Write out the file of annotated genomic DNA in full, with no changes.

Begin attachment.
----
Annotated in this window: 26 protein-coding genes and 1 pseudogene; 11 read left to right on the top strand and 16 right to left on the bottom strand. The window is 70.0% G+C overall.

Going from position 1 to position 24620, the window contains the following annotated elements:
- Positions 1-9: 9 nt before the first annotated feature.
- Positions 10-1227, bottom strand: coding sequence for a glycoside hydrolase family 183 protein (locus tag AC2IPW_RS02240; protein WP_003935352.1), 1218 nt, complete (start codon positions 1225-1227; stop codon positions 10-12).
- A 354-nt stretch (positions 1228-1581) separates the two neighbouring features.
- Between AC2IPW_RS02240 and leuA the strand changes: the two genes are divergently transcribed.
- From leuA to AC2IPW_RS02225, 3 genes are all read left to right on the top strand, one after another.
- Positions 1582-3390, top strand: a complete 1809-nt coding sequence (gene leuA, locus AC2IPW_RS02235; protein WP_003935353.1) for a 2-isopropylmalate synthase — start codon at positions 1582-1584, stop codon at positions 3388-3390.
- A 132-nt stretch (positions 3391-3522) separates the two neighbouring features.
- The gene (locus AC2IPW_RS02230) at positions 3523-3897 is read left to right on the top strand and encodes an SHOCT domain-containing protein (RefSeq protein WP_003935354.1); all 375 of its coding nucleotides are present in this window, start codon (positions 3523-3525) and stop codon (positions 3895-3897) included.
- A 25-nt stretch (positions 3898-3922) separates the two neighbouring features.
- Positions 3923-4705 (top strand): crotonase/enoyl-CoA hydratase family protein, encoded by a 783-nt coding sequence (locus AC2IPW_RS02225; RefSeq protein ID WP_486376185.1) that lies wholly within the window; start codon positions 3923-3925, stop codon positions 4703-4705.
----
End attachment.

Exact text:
Annotated in this window: 26 protein-coding genes and 1 pseudogene; 11 read left to right on the top strand and 16 right to left on the bottom strand. The window is 70.0% G+C overall.

Going from position 1 to position 24620, the window contains the following annotated elements:
- Positions 1-9: 9 nt before the first annotated feature.
- Positions 10-1227, bottom strand: coding sequence for a glycoside hydrolase family 183 protein (locus tag AC2IPW_RS02240; protein WP_003935352.1), 1218 nt, complete (start codon positions 1225-1227; stop codon positions 10-12).
- A 354-nt stretch (positions 1228-1581) separates the two neighbouring features.
- Between AC2IPW_RS02240 and leuA the strand changes: the two genes are divergently transcribed.
- From leuA to AC2IPW_RS02225, 3 genes are all read left to right on the top strand, one after another.
- Positions 1582-3390, top strand: a complete 1809-nt coding sequence (gene leuA, locus AC2IPW_RS02235; protein WP_003935353.1) for a 2-isopropylmalate synthase — start codon at positions 1582-1584, stop codon at positions 3388-3390.
- A 132-nt stretch (positions 3391-3522) separates the two neighbouring features.
- The gene (locus AC2IPW_RS02230) at positions 3523-3897 is read left to right on the top strand and encodes an SHOCT domain-containing protein (RefSeq protein WP_003935354.1); all 375 of its coding nucleotides are present in this window, start codon (positions 3523-3525) and stop codon (positions 3895-3897) included.
- A 25-nt stretch (positions 3898-3922) separates the two neighbouring features.
- Positions 3923-4705 (top strand): crotonase/enoyl-CoA hydratase family protein, encoded by a 783-nt coding sequence (locus AC2IPW_RS02225; RefSeq protein ID WP_486376185.1) that lies wholly within the window; start codon positions 3923-3925, stop codon positions 4703-4705.